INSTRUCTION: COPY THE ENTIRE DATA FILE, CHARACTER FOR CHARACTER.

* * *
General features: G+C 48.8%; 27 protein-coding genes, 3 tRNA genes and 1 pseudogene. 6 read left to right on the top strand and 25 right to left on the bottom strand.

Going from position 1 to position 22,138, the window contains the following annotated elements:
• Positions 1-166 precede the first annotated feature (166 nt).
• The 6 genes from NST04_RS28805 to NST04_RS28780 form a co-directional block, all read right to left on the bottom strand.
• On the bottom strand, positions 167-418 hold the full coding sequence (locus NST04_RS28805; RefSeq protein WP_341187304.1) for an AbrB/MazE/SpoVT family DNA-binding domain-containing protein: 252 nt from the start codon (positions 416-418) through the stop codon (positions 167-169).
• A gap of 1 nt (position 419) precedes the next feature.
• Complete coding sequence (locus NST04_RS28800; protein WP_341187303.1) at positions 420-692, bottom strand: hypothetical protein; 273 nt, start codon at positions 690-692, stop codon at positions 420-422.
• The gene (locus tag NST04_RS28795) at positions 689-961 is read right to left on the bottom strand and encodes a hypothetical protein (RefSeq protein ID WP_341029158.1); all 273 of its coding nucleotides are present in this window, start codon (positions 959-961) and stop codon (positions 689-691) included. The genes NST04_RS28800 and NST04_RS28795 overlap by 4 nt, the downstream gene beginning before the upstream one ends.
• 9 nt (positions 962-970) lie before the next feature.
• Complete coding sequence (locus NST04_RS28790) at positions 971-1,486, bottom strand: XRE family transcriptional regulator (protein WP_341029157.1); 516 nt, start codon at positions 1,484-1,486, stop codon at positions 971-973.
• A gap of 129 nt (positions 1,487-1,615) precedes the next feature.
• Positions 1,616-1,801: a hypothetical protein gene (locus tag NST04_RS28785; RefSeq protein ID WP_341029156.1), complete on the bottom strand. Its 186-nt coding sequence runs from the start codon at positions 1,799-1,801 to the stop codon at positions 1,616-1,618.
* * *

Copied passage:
General features: G+C 48.8%; 27 protein-coding genes, 3 tRNA genes and 1 pseudogene. 6 read left to right on the top strand and 25 right to left on the bottom strand.

Going from position 1 to position 22,138, the window contains the following annotated elements:
• Positions 1-166 precede the first annotated feature (166 nt).
• The 6 genes from NST04_RS28805 to NST04_RS28780 form a co-directional block, all read right to left on the bottom strand.
• On the bottom strand, positions 167-418 hold the full coding sequence (locus NST04_RS28805; RefSeq protein WP_341187304.1) for an AbrB/MazE/SpoVT family DNA-binding domain-containing protein: 252 nt from the start codon (positions 416-418) through the stop codon (positions 167-169).
• A gap of 1 nt (position 419) precedes the next feature.
• Complete coding sequence (locus NST04_RS28800; protein WP_341187303.1) at positions 420-692, bottom strand: hypothetical protein; 273 nt, start codon at positions 690-692, stop codon at positions 420-422.
• The gene (locus tag NST04_RS28795) at positions 689-961 is read right to left on the bottom strand and encodes a hypothetical protein (RefSeq protein ID WP_341029158.1); all 273 of its coding nucleotides are present in this window, start codon (positions 959-961) and stop codon (positions 689-691) included. The genes NST04_RS28800 and NST04_RS28795 overlap by 4 nt, the downstream gene beginning before the upstream one ends.
• 9 nt (positions 962-970) lie before the next feature.
• Complete coding sequence (locus NST04_RS28790) at positions 971-1,486, bottom strand: XRE family transcriptional regulator (protein WP_341029157.1); 516 nt, start codon at positions 1,484-1,486, stop codon at positions 971-973.
• A gap of 129 nt (positions 1,487-1,615) precedes the next feature.
• Positions 1,616-1,801: a hypothetical protein gene (locus tag NST04_RS28785; RefSeq protein ID WP_341029156.1), complete on the bottom strand. Its 186-nt coding sequence runs from the start codon at positions 1,799-1,801 to the stop codon at positions 1,616-1,618.